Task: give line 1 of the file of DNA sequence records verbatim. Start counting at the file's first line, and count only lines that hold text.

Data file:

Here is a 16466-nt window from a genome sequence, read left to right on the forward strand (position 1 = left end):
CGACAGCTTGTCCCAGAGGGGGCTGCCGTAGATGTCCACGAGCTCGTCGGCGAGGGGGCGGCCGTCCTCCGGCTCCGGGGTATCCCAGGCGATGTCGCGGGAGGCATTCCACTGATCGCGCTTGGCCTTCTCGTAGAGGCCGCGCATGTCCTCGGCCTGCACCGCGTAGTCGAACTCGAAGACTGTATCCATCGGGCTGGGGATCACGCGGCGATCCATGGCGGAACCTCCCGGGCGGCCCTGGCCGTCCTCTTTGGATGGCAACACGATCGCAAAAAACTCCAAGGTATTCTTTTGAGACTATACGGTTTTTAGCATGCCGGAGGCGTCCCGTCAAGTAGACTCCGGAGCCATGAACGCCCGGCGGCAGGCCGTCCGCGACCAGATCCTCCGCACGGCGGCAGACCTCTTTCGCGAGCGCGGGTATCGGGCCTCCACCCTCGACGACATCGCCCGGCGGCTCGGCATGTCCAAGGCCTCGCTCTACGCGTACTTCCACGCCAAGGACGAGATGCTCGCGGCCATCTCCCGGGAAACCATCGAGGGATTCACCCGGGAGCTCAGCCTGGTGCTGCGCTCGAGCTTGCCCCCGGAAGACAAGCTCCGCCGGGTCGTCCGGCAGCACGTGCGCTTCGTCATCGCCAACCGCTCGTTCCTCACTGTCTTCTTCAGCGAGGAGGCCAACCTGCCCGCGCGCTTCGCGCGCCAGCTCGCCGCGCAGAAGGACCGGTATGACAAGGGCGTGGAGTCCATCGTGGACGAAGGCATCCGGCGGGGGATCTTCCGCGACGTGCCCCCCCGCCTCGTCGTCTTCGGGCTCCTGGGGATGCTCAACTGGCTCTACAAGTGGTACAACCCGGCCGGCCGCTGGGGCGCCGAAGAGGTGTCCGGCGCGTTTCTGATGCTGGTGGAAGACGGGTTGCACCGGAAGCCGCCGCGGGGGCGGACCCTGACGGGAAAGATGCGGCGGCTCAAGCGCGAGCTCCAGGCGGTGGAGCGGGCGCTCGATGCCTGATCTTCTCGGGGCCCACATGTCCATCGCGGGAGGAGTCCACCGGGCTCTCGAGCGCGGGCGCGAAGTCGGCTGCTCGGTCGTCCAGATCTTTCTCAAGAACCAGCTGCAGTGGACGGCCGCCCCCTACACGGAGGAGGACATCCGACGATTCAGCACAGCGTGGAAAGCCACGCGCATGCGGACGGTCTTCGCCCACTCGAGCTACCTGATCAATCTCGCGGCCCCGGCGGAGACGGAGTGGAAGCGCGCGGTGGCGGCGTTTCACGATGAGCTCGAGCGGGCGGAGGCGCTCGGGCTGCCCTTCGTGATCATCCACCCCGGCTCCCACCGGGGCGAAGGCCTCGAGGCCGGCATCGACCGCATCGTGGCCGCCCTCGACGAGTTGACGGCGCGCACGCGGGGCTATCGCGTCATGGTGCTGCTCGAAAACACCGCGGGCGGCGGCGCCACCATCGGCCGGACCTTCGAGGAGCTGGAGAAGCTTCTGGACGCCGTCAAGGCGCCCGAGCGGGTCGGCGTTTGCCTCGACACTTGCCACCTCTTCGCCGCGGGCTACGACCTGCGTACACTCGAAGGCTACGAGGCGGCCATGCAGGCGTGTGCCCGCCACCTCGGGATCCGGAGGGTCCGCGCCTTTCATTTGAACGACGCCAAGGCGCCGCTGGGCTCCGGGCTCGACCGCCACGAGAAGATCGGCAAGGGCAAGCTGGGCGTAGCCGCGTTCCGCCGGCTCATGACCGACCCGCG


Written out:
Here is a 16466-nt window from a genome sequence, read left to right on the forward strand (position 1 = left end):